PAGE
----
But she found us engaging – maybe even enduring – and she endured our comments and we talked for some time.

She told us she was from Toronto.

She told us she went to the University of Toronto.

She told us that had created ‘quite the little scandel’ in her family as her family all went to York University.

She had a sister right now enrolled at York she said.

It was ‘quite the rivalry’ you know she said.

Then she stopped.

Then she said its not like the in the states.

You know with your athletic rivalries.

Here its a rivalry based on academics.

Scott and I both assured her that as Michigan Grads, we knew just what she meant when talking about academics over athletics.

Oh yes, we knew.

We knew all about that.

But she went.

You in the states, your atheltics.

I just don’t know.

I mean there was a band here just recently for a concert at UT.

She smiled and shook her head, ‘They told us that over 100,000 people go to their football games.”

Oh yes, we knew.

We knew all about that.

Yep, lined us right up with the wrong side of the argument.

And to prove the point how thick we were, when she asked if we had had lunch, we blurted out that we had just eaten.

DOOOOOOOOOOOOOOOOOOOOOP.

Sometimes you hit a road not taken and its so dark you never even knew it.

But here I am in Georgia.

I wear I mask.

And now if anyone, ANYONE dares ask me why, I can say, “I suffer from HARBAUGH … and it might be catching.”

9.17.2020 – Hurricane Sally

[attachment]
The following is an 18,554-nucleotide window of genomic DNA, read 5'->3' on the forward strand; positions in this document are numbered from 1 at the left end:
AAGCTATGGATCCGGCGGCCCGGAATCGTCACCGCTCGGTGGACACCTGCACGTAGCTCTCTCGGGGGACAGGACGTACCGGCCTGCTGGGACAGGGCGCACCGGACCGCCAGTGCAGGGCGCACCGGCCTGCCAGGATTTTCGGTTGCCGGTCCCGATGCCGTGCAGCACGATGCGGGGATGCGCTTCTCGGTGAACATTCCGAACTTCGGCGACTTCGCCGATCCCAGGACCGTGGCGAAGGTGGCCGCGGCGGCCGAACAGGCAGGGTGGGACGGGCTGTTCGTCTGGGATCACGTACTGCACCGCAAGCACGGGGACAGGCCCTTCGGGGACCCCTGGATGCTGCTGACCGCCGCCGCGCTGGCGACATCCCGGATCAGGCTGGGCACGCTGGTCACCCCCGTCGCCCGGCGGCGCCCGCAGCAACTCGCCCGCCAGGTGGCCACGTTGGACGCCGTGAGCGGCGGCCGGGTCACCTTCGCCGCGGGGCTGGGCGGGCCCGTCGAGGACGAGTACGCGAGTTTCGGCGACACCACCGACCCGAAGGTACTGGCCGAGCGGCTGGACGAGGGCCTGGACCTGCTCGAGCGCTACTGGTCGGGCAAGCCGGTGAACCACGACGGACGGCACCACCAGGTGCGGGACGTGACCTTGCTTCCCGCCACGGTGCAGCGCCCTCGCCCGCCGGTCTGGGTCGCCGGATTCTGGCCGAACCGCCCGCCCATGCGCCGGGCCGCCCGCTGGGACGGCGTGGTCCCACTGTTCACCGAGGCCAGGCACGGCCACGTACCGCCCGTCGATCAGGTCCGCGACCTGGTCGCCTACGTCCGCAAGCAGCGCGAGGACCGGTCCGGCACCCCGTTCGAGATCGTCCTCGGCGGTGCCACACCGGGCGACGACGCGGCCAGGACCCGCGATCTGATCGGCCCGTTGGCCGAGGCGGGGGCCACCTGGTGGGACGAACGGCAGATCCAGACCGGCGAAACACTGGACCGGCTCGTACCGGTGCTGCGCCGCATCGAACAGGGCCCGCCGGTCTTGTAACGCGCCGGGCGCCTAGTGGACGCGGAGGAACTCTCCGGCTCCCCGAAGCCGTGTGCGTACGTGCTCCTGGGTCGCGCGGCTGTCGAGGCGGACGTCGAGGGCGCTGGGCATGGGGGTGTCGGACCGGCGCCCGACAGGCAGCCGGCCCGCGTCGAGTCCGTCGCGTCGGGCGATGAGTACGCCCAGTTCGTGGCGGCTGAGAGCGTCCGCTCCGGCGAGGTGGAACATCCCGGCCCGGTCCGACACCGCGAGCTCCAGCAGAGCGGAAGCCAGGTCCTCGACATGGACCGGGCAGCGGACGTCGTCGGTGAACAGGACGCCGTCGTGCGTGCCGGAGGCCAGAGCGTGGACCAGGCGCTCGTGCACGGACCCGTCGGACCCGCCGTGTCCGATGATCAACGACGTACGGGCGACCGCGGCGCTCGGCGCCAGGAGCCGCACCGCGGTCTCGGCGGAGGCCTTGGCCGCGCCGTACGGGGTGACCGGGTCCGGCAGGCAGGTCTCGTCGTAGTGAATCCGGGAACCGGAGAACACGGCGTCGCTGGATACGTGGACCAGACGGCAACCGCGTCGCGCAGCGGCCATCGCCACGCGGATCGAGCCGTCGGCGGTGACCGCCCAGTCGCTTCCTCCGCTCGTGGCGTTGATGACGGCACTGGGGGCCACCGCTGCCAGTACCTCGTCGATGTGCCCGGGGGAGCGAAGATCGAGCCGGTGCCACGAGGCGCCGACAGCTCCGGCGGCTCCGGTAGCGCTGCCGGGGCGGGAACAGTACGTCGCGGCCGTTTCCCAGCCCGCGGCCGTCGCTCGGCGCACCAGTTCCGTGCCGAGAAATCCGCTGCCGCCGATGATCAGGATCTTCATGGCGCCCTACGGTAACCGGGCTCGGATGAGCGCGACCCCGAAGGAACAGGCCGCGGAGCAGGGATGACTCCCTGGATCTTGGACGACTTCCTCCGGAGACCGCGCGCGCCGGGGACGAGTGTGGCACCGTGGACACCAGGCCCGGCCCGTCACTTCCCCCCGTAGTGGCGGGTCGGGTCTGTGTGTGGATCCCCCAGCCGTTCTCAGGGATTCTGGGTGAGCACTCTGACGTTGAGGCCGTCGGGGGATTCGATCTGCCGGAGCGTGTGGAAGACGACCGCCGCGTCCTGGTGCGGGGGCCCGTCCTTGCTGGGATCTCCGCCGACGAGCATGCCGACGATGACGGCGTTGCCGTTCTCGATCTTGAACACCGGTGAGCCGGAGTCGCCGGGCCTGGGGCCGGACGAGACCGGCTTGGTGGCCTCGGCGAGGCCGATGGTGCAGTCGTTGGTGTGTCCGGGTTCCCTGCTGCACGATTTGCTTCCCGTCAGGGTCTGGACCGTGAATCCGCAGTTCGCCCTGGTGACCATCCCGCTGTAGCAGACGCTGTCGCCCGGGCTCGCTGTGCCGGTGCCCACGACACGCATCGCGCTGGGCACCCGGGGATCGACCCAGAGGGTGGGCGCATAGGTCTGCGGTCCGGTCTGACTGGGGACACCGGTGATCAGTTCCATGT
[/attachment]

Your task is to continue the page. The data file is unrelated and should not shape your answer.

Hurricane Sally
Rained all night, rained all day, please
Sally go away

I remember back in the early days of online news, we would have lengthy conference calls with the web teams from multiple TV stations to discuss issues and latest options for online news.

It seems like a good deal of our conversations were about online school closings.

I have a very clear memory of the first fall WZZM13 had a website and I was told that the station needed a way to post school closings online.

I had been in news just long enough (the station website had launched in July) to know what questions to ask.

Who?

YOU!

What?

List of all schools closed by weather!

Where?

Online!

When?

Tonight!

Why?

It’s what we do here!

How?

That’s why we hired you!

So I got to work and repurposed my High School Football Scoreboard so that school names and closing information could be added and posted online.

It was just a simple write to text file.

Someone had to type in names and hit upload.

It wasn’t great but it worked.

And I knew we had to do better.

The newsroom wanted bells, whistles, times, dates and most importantly, a way for someone else to enter the information.

A system were school administrators could log in and enter information was develped.

And whenever those people entered information like School & Events Cancelled, or School Support Team # 2, was entered those & and # symbols crashed the system.

But we learned.

All the web teams at all the stations learned.

And we all talked about it on our calls.

At least the people who worked up North.

I remember how the web people who worked in South Carolina, Georgia and Florida all laughed at us.

WINTER STORMS?

SNOW?

SCHOOL CLOSINGS?

They claimed they never used them.

They claimed they didn’t need to.

They claimed that if winter was bad enough, people in the South were smart enough to stay home.

A few months later the first Hurricane Season hit.

Then those people all screamed for school closing tools.

A few years later we moved south.

The first fall we lived in Georgia it started to rain on Labor Day and it seemed to rain until Halloween.

The local lakes that experts said wouldn’t fill up for 20 years filled up and overflowed in 20 days.

My wife called me at work.

Did you know, she asked, they close school down here because … of RAIN?

I did.